Murabutide (MB) is a synthetic immunomodulator recognized by the nucleotide-binding oligomerization domain-containing protein 2 (NOD2) receptor on mammalian cells. MB has previously been approved for testing in multiple human clinical trials to determine its value as an antiviral therapeutic, and as an adjuvant for injected vaccines. We have found a new use for this immunomodulator; it functions as a mucosal adjuvant that enhances immunogenicity of virus-like particles (VLP) administered intranasally. MB enhanced Norwalk virus (NV) VLP-specific IgG systemically and IgA production at distal mucosal sites following intranasal (IN) vaccination. A dose escalation study identified 100 µg as the optimal MB dosage in mice, based on the magnitude of VLP-specific IgG, IgG1, IgG2a and IgA production in serum and VLP-specific IgA production at distal mucosal sites. IN vaccination using VLP with MB was compared to IN delivery VLP with cholera toxin (CT) or gardiquimod (GARD) and to parenteral VLP delivery with alum; the MB groups were equivalent to CT and GARD and superior to alum in inducing mucosal immune responses and stimulated equivalent systemic VLP-specific antibodies. These data support the further testing of MB as a potent mucosal adjuvant for inducing robust and durable antibody responses to non-replicating subunit vaccines.
The human microbiome is the collection of microorganisms in the body that exist in a mutualistic relationship with the host. Recent studies indicate that perturbations in the microbiome may be implicated in a number of diseases, including cancer. More specifically, changes in the gut and vaginal microbiomes may be associated with a variety of gynecologic cancers, including cervical cancer, uterine cancer, and ovarian cancer. Current research and gaps in knowledge regarding the association between the gut and vaginal microbiomes and the development, progression, and treatment of gynecologic cancers are reviewed here. In addition, the potential use of probiotics to manage symptoms of these gynecologic cancers is discussed. A better understanding of how the microbiome composition is altered at these sites and its interaction with the host may aid in prevention, optimization of current therapies, development of new therapeutic agents and/or dosing regimens, and possibly limit the side effects associated with cancer treatment.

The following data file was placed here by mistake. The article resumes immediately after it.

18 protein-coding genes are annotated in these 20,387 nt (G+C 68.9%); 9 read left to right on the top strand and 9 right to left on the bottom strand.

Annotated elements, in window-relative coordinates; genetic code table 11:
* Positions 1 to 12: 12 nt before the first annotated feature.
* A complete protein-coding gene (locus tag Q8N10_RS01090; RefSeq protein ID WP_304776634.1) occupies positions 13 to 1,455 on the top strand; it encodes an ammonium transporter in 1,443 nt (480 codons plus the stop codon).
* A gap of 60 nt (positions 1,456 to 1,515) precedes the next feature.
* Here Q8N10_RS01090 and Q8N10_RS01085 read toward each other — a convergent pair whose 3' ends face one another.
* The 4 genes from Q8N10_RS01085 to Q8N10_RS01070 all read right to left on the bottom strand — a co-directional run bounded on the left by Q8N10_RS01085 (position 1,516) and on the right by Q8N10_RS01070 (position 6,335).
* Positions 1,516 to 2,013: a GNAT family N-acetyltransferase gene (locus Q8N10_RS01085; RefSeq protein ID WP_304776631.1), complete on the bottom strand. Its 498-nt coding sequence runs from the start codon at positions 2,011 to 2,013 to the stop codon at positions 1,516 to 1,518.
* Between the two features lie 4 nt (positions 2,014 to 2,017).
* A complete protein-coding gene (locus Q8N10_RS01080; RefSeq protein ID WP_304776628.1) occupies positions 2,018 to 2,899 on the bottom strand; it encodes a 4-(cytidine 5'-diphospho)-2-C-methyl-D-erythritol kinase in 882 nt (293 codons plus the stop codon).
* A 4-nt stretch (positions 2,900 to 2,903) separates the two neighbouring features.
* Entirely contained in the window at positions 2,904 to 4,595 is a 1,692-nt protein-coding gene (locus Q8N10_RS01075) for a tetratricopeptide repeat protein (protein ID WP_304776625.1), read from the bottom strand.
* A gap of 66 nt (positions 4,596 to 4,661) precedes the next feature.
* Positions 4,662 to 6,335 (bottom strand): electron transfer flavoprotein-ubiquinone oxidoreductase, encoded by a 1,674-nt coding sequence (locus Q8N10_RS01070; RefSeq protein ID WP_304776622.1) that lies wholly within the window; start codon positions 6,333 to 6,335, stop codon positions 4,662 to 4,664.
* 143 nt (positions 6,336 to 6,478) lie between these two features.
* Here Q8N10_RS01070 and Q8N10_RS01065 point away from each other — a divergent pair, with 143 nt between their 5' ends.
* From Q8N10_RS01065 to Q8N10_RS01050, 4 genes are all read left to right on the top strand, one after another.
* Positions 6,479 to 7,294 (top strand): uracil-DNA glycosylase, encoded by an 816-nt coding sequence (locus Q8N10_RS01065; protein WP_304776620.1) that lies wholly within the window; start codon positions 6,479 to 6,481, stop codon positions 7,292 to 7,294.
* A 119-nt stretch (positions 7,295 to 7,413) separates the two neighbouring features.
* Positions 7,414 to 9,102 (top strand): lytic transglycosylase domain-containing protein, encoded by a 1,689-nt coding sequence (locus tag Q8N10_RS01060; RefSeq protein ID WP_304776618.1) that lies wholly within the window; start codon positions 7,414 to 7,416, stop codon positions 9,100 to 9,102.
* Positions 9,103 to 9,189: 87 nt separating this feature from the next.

IL-36γ is a proinflamatory cytokine which belongs to the IL-1 family of cytokines. It is expressed in the skin and by epithelial cells (ECs) lining lung and gut tissue. We used human 3-D organotypic cells, that recapitulate either in vivo human vaginal or cervical tissue, to explore the possible role of IL-36γ in host defense against pathogens in the human female reproductive tract (FRT). EC were exposed to compounds derived from virus or bacterial sources and induction and regulation of IL-36γ and its receptor was determined. Polyinosinic-polycytidylic acid (poly I:C), flagellin, and synthetic lipoprotein (FSL-1) significantly induced expression of IL-36γ in a dose-dependent manner, and appeared to be TLR-dependent. Recombinant IL-36γ treatment resulted in self-amplification of IL-36γ and its receptor (IL-36R) via increased gene expression, and promoted other inflammatory signaling pathways. This is the first report to demonstrate that the IL-36 receptor and IL-36γ are present in the human FRT EC and that they are differentially induced by microbial products at this site. We conclude that IL-36γ is a driver for epithelial and immune activation following microbial insult and, as such, may play a critical role in host defense in the FRT.
Chapter within the Encyclopedia of Reproduction